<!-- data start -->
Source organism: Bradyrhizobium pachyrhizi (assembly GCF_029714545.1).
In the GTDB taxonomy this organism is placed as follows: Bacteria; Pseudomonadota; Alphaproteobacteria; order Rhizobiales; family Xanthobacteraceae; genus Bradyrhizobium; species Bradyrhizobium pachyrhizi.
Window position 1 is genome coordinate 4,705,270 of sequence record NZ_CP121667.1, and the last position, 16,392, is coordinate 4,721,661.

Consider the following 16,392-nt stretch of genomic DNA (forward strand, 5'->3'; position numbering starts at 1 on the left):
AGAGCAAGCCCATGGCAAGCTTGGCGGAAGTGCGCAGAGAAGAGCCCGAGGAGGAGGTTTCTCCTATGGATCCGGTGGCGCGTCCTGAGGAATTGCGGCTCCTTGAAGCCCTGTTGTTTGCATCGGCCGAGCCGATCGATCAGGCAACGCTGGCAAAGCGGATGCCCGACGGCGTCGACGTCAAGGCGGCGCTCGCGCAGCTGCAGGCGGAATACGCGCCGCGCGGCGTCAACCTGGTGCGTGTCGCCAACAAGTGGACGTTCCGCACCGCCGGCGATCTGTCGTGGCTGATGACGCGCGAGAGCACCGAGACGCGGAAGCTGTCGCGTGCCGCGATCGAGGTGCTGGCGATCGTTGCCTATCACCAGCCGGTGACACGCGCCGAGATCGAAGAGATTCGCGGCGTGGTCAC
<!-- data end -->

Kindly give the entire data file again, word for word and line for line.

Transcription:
Source organism: Bradyrhizobium pachyrhizi (assembly GCF_029714545.1).
In the GTDB taxonomy this organism is placed as follows: Bacteria; Pseudomonadota; Alphaproteobacteria; order Rhizobiales; family Xanthobacteraceae; genus Bradyrhizobium; species Bradyrhizobium pachyrhizi.
Window position 1 is genome coordinate 4,705,270 of sequence record NZ_CP121667.1, and the last position, 16,392, is coordinate 4,721,661.

Consider the following 16,392-nt stretch of genomic DNA (forward strand, 5'->3'; position numbering starts at 1 on the left):
AGAGCAAGCCCATGGCAAGCTTGGCGGAAGTGCGCAGAGAAGAGCCCGAGGAGGAGGTTTCTCCTATGGATCCGGTGGCGCGTCCTGAGGAATTGCGGCTCCTTGAAGCCCTGTTGTTTGCATCGGCCGAGCCGATCGATCAGGCAACGCTGGCAAAGCGGATGCCCGACGGCGTCGACGTCAAGGCGGCGCTCGCGCAGCTGCAGGCGGAATACGCGCCGCGCGGCGTCAACCTGGTGCGTGTCGCCAACAAGTGGACGTTCCGCACCGCCGGCGATCTGTCGTGGCTGATGACGCGCGAGAGCACCGAGACGCGGAAGCTGTCGCGTGCCGCGATCGAGGTGCTGGCGATCGTTGCCTATCACCAGCCGGTGACACGCGCCGAGATCGAAGAGATTCGCGGCGTGGTCAC